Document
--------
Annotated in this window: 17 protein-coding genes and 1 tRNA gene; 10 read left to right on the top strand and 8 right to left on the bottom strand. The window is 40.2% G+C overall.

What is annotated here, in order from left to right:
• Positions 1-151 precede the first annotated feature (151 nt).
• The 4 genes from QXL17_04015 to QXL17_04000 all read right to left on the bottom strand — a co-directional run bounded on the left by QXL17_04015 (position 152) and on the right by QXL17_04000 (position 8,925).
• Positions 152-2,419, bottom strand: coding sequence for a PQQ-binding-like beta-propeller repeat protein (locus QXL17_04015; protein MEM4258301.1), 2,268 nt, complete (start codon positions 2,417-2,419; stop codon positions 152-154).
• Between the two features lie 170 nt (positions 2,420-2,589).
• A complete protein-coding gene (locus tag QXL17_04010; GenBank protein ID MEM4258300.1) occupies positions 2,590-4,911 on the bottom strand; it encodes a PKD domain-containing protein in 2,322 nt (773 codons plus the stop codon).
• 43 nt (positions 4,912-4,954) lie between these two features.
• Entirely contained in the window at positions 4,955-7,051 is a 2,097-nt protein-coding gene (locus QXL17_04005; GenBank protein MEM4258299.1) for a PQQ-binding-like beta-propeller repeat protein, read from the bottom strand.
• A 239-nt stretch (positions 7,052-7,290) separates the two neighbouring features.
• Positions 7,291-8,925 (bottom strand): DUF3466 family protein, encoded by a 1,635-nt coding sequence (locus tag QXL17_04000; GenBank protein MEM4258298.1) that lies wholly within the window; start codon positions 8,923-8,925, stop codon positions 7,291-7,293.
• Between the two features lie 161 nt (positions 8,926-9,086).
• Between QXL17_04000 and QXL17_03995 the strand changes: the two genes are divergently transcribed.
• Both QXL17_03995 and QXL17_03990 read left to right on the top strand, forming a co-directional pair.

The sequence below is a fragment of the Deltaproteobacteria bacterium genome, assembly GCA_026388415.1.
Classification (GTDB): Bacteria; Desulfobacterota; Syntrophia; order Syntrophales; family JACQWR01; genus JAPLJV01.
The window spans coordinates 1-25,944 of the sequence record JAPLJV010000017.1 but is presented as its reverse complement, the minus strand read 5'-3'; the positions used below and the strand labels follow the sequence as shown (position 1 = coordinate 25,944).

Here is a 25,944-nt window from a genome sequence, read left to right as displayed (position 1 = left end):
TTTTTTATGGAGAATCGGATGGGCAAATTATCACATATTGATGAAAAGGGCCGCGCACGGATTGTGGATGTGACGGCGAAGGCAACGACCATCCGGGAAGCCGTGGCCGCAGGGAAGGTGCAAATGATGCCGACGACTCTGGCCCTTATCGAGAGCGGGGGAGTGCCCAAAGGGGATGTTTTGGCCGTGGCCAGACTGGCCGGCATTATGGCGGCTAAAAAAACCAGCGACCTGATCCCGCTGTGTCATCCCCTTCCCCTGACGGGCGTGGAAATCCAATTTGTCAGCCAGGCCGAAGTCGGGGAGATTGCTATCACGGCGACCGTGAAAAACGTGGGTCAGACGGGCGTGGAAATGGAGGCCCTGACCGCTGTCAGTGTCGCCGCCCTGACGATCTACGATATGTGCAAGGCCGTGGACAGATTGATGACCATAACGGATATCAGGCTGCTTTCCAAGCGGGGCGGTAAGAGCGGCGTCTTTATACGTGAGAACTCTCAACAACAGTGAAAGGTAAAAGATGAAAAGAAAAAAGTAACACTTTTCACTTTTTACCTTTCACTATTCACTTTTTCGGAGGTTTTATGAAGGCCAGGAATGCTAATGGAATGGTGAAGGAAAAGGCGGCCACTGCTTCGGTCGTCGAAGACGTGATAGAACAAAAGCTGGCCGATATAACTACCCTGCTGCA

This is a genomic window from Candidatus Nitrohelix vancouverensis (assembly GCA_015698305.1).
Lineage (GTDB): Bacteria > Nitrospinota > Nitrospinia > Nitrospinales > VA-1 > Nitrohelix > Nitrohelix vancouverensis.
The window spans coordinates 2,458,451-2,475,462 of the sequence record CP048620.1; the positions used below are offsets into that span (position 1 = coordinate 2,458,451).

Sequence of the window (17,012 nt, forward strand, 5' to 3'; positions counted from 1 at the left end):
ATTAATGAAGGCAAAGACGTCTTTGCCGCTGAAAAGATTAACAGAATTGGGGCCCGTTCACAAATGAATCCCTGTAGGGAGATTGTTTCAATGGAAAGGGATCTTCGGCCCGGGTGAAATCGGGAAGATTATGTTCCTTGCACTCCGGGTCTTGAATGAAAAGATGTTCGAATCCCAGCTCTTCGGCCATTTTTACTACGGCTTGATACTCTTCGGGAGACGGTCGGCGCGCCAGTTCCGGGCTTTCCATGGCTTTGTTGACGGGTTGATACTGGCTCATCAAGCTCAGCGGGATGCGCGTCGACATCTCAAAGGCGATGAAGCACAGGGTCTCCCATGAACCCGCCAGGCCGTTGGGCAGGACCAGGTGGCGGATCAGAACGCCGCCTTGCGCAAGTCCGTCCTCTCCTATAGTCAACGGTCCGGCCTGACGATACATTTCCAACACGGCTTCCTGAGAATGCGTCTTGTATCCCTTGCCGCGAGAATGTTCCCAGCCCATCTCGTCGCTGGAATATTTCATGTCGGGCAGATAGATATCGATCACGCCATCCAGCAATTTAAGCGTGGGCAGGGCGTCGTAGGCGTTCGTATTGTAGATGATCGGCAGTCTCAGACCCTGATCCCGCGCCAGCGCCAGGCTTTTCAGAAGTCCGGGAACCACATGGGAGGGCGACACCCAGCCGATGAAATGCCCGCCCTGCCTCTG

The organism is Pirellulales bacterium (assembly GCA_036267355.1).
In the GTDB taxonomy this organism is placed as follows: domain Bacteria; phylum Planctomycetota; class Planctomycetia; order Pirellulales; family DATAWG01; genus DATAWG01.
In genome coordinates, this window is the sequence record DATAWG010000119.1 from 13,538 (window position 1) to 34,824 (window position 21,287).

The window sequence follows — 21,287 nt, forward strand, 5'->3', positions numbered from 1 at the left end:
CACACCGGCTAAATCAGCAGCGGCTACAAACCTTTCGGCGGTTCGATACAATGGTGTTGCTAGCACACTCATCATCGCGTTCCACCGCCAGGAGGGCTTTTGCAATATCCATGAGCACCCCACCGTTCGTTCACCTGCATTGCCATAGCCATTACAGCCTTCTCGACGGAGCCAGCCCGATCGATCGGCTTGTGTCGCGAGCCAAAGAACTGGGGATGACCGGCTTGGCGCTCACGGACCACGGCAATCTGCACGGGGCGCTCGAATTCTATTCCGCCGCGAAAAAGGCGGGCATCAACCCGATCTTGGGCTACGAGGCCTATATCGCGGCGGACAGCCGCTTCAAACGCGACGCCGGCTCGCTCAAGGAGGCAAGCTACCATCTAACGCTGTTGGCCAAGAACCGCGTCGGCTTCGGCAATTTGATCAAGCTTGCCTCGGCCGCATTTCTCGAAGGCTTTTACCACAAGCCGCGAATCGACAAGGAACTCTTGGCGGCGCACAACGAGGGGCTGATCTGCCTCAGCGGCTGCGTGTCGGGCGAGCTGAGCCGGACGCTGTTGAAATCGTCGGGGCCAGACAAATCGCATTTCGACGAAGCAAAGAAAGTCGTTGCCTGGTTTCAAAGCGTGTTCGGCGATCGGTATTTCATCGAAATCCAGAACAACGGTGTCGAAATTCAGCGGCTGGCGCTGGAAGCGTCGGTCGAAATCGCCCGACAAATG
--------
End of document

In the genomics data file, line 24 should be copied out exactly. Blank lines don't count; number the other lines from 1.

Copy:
ATTAATGAAGGCAAAGACGTCTTTGCCGCTGAAAAGATTAACAGAATTGGGGCCCGTTCACAAATGAATCCCTGTAGGGAGATTGTTTCAATGGAAAGGGATCTTCGGCCCGGGTGAAATCGGGAAGATTATGTTCCTTGCACTCCGGGTCTTGAATGAAAAGATGTTCGAATCCCAGCTCTTCGGCCATTTTTACTACGGCTTGATACTCTTCGGGAGACGGTCGGCGCGCCAGTTCCGGGCTTTCCATGGCTTTGTTGACGGGTTGATACTGGCTCATCAAGCTCAGCGGGATGCGCGTCGACATCTCAAAGGCGATGAAGCACAGGGTCTCCCATGAACCCGCCAGGCCGTTGGGCAGGACCAGGTGGCGGATCAGAACGCCGCCTTGCGCAAGTCCGTCCTCTCCTATAGTCAACGGTCCGGCCTGACGATACATTTCCAACACGGCTTCCTGAGAATGCGTCTTGTATCCCTTGCCGCGAGAATGTTCCCAGCCCATCTCGTCGCTGGAATATTTCATGTCGGGCAGATAGATATCGATCACGCCATCCAGCAATTTAAGCGTGGGCAGGGCGTCGTAGGCGTTCGTATTGTAGATGATCGGCAGTCTCAGACCCTGATCCCGCGCCAGCGCCAGGCTTTTCAGAAGTCCGGGAACCACATGGGAGGGCGACACCCAGCCGATGAAATGCCCGCCCTGCCTCTG